The surveying of any regional area, such as a state or multiple states, is a multi-step process. First, two controlling survey lines are established: a baseline which runs east–west and a principal meridian which runs north–south. The locations of the two are determined by a previously chosen initial point, where they originate and thus intersect. Next, at a defined distance interval, commonly 24 or 30 miles (48 km) depending on the year and location, standard parallels of latitude are established parallel to the baseline. The meridian, baseline and standard parallels thus established form a lattice upon which all further surveying is then based. Subsequent work divides the land into survey townships of roughly 36 square miles (93 km2) or 6 miles (9.7 km) on each side. This is done by the establishment of township and range lines. Township lines run parallel to the baseline (east-west), while range lines run north–south; each are established at 6-mile intervals. Lastly, townships are subdivided into 36 sections of approximately 1 square mile (640 acres; 2.6 km2) and sections into four quarter-sections of 0.25 square miles (160 acres; 0.65 km2) each. The intersection of a township line (or baseline) with a range line (or principal meridian) constitutes a township corner, of a section line with any other type of line a section corner, and a point halfway between any two section corners a quarter corner. The federal government typically surveyed only to this quarter-section level, the subdivision of smaller parcels being carried out subsequently by private surveyors after original sale.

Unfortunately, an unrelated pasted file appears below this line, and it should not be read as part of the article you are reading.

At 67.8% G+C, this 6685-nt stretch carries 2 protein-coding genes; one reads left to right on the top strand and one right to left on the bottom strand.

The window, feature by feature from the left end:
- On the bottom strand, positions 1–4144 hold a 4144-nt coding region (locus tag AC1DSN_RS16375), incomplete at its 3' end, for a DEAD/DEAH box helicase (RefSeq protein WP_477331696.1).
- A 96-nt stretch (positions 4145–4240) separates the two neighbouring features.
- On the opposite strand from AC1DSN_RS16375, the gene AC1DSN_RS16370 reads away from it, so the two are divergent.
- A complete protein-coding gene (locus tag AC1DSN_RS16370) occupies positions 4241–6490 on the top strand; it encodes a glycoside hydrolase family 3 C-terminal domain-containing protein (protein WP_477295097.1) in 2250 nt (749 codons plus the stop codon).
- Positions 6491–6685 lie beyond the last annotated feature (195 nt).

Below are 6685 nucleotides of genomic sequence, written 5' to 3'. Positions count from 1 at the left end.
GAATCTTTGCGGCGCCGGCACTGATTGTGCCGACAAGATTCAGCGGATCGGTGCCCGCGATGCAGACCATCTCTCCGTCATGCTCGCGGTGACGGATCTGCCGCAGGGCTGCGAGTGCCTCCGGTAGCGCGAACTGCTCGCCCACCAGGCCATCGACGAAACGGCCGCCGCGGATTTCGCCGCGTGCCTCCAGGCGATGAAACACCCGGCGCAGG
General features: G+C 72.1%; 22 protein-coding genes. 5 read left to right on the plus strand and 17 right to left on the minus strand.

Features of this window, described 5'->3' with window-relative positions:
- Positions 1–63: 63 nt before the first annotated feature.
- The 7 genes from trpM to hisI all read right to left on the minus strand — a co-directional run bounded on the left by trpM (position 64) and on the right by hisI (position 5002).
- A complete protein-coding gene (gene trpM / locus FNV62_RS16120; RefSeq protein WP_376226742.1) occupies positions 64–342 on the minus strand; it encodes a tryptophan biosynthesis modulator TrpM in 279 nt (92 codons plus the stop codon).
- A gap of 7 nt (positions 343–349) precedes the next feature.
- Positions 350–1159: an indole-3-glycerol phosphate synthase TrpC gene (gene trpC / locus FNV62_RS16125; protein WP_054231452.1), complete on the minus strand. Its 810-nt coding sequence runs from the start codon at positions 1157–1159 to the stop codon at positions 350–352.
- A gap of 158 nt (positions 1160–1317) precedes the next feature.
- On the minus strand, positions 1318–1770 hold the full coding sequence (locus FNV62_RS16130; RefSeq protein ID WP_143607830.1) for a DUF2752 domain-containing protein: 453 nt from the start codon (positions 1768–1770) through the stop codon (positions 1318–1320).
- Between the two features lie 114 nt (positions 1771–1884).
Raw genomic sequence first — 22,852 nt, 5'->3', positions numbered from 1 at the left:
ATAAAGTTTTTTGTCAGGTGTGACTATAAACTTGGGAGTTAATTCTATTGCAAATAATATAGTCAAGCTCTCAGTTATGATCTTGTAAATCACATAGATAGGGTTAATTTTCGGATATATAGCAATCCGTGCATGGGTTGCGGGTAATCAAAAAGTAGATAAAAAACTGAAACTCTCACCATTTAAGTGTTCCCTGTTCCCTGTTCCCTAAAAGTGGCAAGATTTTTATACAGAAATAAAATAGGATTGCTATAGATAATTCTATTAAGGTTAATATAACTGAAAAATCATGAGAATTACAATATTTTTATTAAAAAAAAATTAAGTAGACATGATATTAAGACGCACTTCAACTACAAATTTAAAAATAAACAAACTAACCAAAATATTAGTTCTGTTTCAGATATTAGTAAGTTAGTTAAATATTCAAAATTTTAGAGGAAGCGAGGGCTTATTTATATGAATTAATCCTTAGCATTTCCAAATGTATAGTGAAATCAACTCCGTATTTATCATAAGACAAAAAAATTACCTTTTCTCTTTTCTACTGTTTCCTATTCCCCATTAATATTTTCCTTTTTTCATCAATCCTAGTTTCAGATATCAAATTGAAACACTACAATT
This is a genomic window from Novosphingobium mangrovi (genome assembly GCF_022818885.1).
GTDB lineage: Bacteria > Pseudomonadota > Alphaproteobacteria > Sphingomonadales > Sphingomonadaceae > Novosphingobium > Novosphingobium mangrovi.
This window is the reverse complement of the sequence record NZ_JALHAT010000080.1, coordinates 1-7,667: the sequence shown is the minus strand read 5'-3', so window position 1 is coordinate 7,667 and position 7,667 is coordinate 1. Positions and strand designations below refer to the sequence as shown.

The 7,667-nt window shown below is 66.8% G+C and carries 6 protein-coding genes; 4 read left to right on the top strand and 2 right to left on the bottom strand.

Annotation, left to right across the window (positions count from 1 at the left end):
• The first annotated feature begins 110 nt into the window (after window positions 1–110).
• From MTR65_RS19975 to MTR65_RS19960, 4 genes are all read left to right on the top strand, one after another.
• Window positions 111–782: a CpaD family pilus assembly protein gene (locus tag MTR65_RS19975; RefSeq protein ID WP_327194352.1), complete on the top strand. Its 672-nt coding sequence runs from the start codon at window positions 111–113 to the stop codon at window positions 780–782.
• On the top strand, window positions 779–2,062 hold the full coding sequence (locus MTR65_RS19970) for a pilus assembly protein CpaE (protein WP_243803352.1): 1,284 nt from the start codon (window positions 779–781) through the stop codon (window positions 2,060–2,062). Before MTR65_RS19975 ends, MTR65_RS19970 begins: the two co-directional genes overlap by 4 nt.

Because the survey design is two-dimensional (rectangular), while the actual Earth is three-dimensional (approximately spherical and topographically), adjustments to land areas must be made periodically to prevent error propagation; not all sections can be one square mile nor can all townships be exactly 36 square miles. More specifically, all north–south running lines (all range lines and half of all section lines), as with the prime meridian, are always established with reference to true, geodetic north. But it is a physical impossibility to meet this condition and still maintain a rectangular land grid, because such lines converge on the north pole.

These adjustments are done at two different scales. At the small scale (within a township) it is done by starting the sectional surveys (township "subdivisions") in the southeast corner and moving progressively toward the northwest corner. The algorithm used is to move northward to establish the six easternmost sections (and quarter-sections), then move west at one mile intervals, parallel to the eastern boundary of the township, repeating this process, until the western side of the township is reached. The result of this is that the northernmost and westernmost tiers of sections—11 in all—are thus allowed to deviate from one square mile, but the other (southeasterly-most) 25 sections are not. This method accommodates the curvature problem within a township and also allows for any errors made during the surveying—which were nearly unavoidable because of the physical difficulty of the work and the crude equipment used—without overly compromising the basic rectangular nature of the system as a whole. At the larger multiple township scale, the standard parallels developed at the establishment of the baseline, so that townships widths do not continually decrease as the grid proceeds north (and is in fact the primary reason for their establishment). Thus, corrections for curvature of the Earth exist at two separate spatial scales—a smaller scale within townships and a larger scale between multiple townships and within standard parallels.